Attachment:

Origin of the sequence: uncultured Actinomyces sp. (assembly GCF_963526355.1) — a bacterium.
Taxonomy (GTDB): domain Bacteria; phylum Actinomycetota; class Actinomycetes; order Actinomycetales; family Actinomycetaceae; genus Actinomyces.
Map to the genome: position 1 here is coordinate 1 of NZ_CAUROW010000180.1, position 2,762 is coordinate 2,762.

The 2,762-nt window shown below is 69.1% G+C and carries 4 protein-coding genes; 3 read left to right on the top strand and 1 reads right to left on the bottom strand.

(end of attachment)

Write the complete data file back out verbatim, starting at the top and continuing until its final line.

Origin of the sequence: uncultured Actinomyces sp. (assembly GCF_963526355.1) — a bacterium.
Taxonomy (GTDB): domain Bacteria; phylum Actinomycetota; class Actinomycetes; order Actinomycetales; family Actinomycetaceae; genus Actinomyces.
Map to the genome: position 1 here is coordinate 1 of NZ_CAUROW010000180.1, position 2,762 is coordinate 2,762.

The 2,762-nt window shown below is 69.1% G+C and carries 4 protein-coding genes; 3 read left to right on the top strand and 1 reads right to left on the bottom strand.